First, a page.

Volume 9, No. 1, 1984

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(pp. 1-19)
Horticultural Seed Pathology - An Introduction
Martin M. Kulik1 and Phillip C. Stanwood2
Seed pathology, the area of plant pathology that deals with seedborne pathogenic microorganisms and viruses and the diseases that they cause, is one of the oldest areas of the parent science. However, it is only recently that its importance in agriculture has been fully appreciated. In this paper, several seedborne pathogens that cause important diseases of major horticultural crops with detection and control are discussed.
Additional index words: Seedborne diseases, fungi, bacteria, viruses, nematodes, detection, control.
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(pp. 20-28)
Storage of Seed of Mojave Desert Shrubs1
Burgess L. Kay, Charles C. Pergler, and Walter L. Graves2
Increased use of the California deserts has resulted in plant and soil degradation which can best be minimized by revegetation with shrubs. However, due to the erratic seed production of desert plants, seed may not be available for collection from the wild when needed. Therefore, native seed banks are necessary to assure availability. In this study seed from 22 species of Mojave desert shrubs were placed in four storage environments.

Dried seed were placed in glass jars that were hermetically sealed and then stored at -15°C., 4°C., or room temperature, and the results compared to typical warehouse storage conditions. For most species, germination of seeds from warehouse storage was significantly lower. After 9 years, the long term germination percentages for most of the species was unchanged or increased from the original values under one or more sealed storage conditions. Hard seededness was induced in Cassia armata when dried and sealed at all temperatures. Sealed storage of dry seed rather than storage temperature appeared to be the most important factor for increasing the storage life of the seed.
Additional index words: Shrub seed storage, desert shrub seed.
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(pp. 29-39)
The Development of a Systems Approach to Training Seed Analysts
Steven B. Glassman1
A systems approach is described for developing and implementing training programs, The approach directs attention to the training needs of the laboratory and the individual. The system ensures that the design and implementation phases in the program are flexible, and adjust to experience through feedback mechanisms. This approach is being used by Agriculture Canada to redesign training programs for its analysts.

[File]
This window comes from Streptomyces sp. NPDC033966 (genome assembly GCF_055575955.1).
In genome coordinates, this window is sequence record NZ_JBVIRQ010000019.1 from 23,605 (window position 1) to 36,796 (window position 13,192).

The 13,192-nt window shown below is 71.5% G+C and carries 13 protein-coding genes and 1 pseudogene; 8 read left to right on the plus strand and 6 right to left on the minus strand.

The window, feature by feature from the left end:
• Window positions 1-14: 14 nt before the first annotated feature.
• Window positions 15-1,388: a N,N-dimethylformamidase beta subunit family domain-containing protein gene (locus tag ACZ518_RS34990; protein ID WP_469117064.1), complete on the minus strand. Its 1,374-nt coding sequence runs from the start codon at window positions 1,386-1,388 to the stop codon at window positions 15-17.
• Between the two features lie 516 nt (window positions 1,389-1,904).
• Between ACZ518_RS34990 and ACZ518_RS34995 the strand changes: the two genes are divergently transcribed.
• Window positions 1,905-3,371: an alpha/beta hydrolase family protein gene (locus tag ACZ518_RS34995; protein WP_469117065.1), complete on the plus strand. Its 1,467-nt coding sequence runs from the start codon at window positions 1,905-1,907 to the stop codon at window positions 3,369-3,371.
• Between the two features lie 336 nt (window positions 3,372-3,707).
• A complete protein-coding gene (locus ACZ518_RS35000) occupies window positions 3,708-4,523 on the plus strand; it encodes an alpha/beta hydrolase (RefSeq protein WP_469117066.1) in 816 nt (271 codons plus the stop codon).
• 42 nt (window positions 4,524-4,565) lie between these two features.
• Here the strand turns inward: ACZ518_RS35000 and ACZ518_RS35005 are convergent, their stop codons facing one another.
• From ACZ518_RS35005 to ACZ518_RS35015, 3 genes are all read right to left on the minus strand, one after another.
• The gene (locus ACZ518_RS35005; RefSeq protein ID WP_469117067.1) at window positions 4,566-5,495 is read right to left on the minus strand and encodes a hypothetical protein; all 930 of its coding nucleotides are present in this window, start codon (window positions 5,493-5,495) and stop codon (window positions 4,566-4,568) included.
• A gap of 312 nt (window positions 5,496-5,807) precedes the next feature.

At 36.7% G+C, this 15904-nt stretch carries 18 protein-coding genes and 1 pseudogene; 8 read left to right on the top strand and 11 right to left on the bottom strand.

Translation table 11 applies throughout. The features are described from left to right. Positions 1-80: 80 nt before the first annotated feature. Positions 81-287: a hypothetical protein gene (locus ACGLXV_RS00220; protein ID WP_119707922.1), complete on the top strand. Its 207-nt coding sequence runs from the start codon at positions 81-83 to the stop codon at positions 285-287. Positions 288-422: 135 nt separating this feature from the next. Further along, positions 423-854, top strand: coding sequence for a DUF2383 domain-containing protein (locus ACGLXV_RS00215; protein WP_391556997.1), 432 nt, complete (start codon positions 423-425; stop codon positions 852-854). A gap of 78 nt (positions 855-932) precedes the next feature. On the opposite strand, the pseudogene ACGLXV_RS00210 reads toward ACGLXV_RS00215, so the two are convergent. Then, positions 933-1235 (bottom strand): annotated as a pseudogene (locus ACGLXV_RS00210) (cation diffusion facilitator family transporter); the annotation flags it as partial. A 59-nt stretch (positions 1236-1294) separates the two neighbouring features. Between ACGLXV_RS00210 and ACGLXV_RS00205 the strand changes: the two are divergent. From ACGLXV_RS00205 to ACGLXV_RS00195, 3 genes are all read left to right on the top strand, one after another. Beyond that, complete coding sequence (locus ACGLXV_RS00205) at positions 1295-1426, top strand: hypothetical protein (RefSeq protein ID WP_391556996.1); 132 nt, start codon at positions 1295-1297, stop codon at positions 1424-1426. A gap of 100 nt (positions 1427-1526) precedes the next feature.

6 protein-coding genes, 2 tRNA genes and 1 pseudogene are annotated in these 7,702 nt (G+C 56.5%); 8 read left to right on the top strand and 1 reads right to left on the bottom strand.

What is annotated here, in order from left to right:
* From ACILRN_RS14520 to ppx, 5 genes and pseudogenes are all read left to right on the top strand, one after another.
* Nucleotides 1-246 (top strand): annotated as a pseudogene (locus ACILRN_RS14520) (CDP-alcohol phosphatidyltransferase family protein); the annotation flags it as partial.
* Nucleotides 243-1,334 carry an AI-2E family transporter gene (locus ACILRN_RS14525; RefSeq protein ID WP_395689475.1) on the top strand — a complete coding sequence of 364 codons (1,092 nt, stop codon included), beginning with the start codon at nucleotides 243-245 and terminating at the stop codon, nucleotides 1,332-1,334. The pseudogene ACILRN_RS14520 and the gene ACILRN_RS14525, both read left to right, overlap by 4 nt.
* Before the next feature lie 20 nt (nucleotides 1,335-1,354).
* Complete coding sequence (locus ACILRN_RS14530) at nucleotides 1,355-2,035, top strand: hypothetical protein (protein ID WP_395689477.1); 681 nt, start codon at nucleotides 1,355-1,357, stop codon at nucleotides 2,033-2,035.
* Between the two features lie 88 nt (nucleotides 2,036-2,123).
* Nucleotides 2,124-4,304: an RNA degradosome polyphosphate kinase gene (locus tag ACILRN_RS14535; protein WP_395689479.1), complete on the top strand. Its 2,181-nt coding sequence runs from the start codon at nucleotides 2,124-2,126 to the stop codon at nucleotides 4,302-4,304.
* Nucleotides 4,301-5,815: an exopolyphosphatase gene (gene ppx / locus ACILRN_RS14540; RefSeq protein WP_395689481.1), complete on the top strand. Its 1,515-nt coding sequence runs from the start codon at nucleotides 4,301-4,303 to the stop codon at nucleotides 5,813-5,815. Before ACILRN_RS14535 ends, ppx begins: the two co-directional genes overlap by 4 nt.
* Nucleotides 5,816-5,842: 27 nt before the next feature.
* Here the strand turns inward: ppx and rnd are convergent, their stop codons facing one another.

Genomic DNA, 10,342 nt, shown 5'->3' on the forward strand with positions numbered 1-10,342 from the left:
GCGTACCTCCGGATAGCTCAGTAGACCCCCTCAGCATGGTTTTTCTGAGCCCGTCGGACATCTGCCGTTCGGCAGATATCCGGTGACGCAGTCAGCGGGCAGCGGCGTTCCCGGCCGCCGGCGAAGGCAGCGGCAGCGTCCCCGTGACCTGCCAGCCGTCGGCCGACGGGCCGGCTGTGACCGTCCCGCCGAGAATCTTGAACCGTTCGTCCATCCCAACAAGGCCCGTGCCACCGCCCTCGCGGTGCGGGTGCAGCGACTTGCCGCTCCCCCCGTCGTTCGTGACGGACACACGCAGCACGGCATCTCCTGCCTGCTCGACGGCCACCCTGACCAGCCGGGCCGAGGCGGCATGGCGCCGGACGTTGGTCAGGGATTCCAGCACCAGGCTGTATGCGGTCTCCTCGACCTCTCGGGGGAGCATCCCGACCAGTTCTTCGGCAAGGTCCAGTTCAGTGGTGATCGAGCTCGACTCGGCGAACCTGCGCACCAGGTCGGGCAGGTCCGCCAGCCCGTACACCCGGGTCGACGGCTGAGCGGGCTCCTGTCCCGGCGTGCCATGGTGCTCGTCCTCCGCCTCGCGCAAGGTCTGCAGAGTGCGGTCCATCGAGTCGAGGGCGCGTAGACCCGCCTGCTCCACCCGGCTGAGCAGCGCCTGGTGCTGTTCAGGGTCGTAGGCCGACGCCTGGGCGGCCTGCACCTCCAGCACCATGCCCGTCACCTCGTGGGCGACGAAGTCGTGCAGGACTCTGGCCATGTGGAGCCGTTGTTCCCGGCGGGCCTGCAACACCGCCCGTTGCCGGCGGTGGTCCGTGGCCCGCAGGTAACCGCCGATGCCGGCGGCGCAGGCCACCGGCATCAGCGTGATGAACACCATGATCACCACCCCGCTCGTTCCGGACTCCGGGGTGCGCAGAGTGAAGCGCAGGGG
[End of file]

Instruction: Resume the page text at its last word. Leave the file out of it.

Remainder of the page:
Additional index words: System, training requirements, job analysis, training design, training implementation, feedback.
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(pp. 40-53)
Automated Seedling Length Measurement for Germination/Vigor Estimation Using a CASAS (Computerized Automated Seed Analysis System)1
R. D. Keys, R. G. Margnpuram and G. A. Reusche2
An automated seedling length measurement analysis has been developed for use with a CASAS (Computerized Automated Seed Analysis System), in which a seed germination test sample is scored for both germination and vigor (as indicated by seedling or seedling part length ). The methodology of the analysis is applicable to most major crop seeds.

Seedlings from paper towel or sand type germination tests, or cold tests may be analyzed. A microcomputer was interfaced to a hand potentiometric caliper via an analog/digital converter. The caliper measures the length of normal seedlings, and a hand button switch is used to log the measurement in the computer. Enumeration of the counts was used to determine standard germination values. Means of seedling numbers measured, percent seedlings per replicate and analysis, and mean seedling length in cm are computed. Use of the automated analysis, compared to a manual equivalent analysis, resulted in a 50% savings in analyst time. The computer program is in the BASIC language.
Additional index words: Seed-analyzer, seed vigor, seed computer, seed quality.
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(pp. 54-59)
Evaluating Seed Leachate Measurements Relative to Imbibition Time and Solute Volume
J. A. Vozzo1
Leachate conductivity of sand, shortleaf, slash, Scotch, loblolly, and Virginia pine (Pinus clausa, P. echinuta, P. elliottii, P. sylvestris, P. taeda, and P. virginiana) seeds was measured using different imbibitions and rinse times. Conductivity levels, as measured in μA, were greatest for Virginia and Scotch pine seeds imbibed for 48-hours and for sand pine seeds imbibed for 24-hours.

Measurement of running-water rinses indicated that leachates for all species except slash pine are diluted and lost but are retained in the standing-water imbibition. Two-seeds-per-cell for shortleaf and loblolly pines and three-seeds-per-cell for Virginia pine seeds showed significant increases in conductivity readings when compared to the one-seed-per-cell values.